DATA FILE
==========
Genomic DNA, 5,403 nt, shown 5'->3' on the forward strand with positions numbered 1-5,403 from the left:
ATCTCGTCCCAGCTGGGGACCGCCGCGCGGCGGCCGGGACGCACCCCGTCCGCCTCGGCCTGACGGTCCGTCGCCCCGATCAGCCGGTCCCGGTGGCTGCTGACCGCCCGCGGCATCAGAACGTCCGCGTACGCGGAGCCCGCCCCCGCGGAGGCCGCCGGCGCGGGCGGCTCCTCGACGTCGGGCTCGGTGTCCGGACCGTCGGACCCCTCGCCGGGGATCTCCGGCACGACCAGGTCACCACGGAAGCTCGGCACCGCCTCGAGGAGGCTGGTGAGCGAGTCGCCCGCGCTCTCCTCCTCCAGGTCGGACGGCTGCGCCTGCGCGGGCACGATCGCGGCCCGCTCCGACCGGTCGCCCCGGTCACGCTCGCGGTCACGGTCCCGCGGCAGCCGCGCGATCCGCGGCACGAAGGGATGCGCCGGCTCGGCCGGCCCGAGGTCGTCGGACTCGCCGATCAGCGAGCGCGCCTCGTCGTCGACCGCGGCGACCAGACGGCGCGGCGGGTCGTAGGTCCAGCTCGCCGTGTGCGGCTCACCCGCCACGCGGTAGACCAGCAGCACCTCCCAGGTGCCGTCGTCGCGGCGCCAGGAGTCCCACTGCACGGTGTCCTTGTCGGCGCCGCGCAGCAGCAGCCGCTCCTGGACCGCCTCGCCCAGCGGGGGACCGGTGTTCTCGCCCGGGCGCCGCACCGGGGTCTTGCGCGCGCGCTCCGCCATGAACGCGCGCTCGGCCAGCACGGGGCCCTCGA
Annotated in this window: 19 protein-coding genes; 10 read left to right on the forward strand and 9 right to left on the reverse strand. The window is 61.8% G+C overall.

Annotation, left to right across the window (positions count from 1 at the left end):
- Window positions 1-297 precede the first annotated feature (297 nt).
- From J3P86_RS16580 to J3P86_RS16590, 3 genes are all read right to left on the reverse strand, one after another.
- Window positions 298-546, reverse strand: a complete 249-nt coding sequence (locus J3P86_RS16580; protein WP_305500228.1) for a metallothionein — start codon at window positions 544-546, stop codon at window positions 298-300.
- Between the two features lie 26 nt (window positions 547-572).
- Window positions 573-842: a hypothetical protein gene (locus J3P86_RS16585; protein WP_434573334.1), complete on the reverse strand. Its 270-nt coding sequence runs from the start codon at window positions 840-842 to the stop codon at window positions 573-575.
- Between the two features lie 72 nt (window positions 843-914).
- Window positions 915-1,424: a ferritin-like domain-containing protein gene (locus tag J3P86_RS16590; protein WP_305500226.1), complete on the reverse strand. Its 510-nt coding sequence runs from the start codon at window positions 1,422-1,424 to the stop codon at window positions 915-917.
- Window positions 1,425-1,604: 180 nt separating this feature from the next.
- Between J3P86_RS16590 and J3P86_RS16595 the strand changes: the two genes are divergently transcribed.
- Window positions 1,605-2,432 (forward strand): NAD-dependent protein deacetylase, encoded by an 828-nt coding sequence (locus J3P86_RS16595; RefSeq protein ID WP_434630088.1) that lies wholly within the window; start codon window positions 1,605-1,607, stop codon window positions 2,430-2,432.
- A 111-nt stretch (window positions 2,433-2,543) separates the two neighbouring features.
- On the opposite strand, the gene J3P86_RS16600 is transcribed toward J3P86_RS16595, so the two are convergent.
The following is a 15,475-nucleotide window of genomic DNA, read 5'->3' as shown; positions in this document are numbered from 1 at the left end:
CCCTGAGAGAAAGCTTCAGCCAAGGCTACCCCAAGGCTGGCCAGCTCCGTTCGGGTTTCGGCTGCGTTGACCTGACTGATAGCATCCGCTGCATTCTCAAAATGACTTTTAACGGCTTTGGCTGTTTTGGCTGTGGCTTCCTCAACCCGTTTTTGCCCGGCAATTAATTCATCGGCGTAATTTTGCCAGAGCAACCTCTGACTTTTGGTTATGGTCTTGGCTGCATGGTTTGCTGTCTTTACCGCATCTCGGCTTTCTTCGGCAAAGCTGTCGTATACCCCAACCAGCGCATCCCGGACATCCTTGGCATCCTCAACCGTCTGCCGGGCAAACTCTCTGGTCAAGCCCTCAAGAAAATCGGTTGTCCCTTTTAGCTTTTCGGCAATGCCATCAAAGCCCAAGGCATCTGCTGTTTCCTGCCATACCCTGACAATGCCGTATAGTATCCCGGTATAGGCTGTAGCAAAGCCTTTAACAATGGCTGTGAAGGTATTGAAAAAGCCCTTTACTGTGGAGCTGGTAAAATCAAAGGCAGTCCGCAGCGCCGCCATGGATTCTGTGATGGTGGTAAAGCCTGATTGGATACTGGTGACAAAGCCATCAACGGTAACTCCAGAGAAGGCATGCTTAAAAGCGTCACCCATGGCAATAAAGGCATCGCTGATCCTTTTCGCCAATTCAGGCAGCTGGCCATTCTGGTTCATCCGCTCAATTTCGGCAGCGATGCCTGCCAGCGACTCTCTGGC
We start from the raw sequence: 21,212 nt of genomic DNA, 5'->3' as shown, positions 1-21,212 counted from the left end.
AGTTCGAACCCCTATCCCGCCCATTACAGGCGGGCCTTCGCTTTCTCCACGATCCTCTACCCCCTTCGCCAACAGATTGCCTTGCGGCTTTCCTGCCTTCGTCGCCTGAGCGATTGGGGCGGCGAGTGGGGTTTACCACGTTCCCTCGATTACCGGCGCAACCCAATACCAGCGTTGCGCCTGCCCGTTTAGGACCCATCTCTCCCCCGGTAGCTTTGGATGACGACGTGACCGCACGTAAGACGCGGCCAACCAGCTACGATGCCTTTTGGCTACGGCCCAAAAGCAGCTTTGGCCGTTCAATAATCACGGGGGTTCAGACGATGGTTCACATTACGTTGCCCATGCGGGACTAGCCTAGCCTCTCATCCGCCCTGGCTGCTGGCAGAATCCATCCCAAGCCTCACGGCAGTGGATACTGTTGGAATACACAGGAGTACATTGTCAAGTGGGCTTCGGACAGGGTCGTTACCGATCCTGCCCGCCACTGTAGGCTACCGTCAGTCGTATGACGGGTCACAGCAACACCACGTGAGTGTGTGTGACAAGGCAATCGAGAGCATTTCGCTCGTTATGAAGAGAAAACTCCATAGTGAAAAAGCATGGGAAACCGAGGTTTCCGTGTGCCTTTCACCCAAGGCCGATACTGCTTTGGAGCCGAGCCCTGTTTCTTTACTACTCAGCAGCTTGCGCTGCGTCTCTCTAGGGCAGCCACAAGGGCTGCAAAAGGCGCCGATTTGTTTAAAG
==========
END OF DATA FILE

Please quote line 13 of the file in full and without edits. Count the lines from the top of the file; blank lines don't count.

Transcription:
- Between J3P86_RS16590 and J3P86_RS16595 the strand changes: the two genes are divergently transcribed.